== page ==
“Cornbread,” as he is known to his family and friends, was raised on a farm in Lumpkin County, GA. He loved to paint as a child but as an adult he was so embarrassed by his efforts that he hid his art work under beds and in his basement. Around 1995, he began seeing naive regional painters, and realized that not all ‘good art’ was in the style of the old masters. When he finally shared some of his paintings, he was amazed when they sold, and even today he is still amazed & thankful.
Using bright acrylic colors and large pieces of wood, he captures what is fast being pushed out as rural spaces change, or even disappear. He draws his subjects from the farmland he works & the woods he hunts.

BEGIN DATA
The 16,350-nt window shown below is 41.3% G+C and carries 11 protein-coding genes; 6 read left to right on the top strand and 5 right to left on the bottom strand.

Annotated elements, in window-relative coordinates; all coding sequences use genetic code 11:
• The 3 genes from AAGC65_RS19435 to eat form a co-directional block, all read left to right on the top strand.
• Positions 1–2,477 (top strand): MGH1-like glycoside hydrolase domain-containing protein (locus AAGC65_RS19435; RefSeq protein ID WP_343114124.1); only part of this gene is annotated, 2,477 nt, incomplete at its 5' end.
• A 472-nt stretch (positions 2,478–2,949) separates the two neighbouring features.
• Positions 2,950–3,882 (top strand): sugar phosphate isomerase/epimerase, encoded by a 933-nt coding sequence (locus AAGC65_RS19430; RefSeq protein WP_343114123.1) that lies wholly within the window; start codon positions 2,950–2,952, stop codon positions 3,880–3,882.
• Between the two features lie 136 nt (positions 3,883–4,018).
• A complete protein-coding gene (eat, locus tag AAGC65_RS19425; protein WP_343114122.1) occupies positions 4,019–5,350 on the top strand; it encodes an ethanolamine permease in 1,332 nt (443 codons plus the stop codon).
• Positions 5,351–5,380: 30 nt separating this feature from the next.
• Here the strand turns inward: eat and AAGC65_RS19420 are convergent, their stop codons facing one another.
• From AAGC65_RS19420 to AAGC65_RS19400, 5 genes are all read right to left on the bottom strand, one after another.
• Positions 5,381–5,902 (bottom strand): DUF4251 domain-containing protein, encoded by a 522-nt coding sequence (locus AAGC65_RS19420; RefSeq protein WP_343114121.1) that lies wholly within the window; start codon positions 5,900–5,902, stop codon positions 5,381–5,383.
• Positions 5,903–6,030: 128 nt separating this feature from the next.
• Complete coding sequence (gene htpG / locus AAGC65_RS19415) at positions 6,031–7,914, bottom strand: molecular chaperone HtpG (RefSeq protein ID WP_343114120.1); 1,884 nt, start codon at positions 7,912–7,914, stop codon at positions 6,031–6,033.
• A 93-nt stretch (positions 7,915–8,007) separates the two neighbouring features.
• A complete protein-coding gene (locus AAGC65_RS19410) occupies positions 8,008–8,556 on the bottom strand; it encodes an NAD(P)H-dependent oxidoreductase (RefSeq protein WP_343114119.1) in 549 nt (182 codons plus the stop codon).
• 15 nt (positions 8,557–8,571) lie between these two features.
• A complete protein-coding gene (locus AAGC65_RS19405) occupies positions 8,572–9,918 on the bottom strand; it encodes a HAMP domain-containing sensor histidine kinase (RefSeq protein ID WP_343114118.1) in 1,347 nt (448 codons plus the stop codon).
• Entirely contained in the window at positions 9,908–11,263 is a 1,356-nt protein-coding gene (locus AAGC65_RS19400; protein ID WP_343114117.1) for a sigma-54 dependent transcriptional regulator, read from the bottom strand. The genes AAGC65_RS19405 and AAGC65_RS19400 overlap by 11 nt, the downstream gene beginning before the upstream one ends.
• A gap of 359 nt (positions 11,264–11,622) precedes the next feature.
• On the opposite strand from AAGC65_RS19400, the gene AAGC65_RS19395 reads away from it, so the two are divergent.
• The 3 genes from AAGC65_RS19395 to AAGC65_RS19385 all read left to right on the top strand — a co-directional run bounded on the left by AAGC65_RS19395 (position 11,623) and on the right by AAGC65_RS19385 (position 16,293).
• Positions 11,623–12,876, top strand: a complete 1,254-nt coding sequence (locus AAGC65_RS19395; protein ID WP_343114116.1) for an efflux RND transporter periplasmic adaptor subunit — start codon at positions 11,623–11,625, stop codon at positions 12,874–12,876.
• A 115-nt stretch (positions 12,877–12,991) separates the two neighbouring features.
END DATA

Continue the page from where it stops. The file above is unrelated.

Cornbread’s foxes & guinea hens are his most widely recognized animals. The fox is often in a scene where he is hunting prey, such as birds, snakes or beavers. He is in the tall grass, the grapevines or running through the woods in pursuit of his next meal. The delightful guinea hen paintings have evolved over the years and remain the most endearing creature to Cornbread’s fans.
Beyond foxes and guinea hens, Cornbread loves to paint birds. He frequently comments on the beauty of a red-headed woodpecker or a hawk in flight. His paintings have included quails, turkeys, whippoorwills, black crowns, bluebirds, roosters, hawks, eagles and the one-legged chicken he once had on his farm.
Although Cornbread doesn’t like to be called deeply religious, his love of God is very obvious in his work. He regularly tries to find ways to reflect the bigger picture. Each painting has significant meaning or story for him, sometimes written on the back. Cornbread paints because of his passion, which combine with his humor, honesty and modesty to make him one of the most beloved folk artists of the South.
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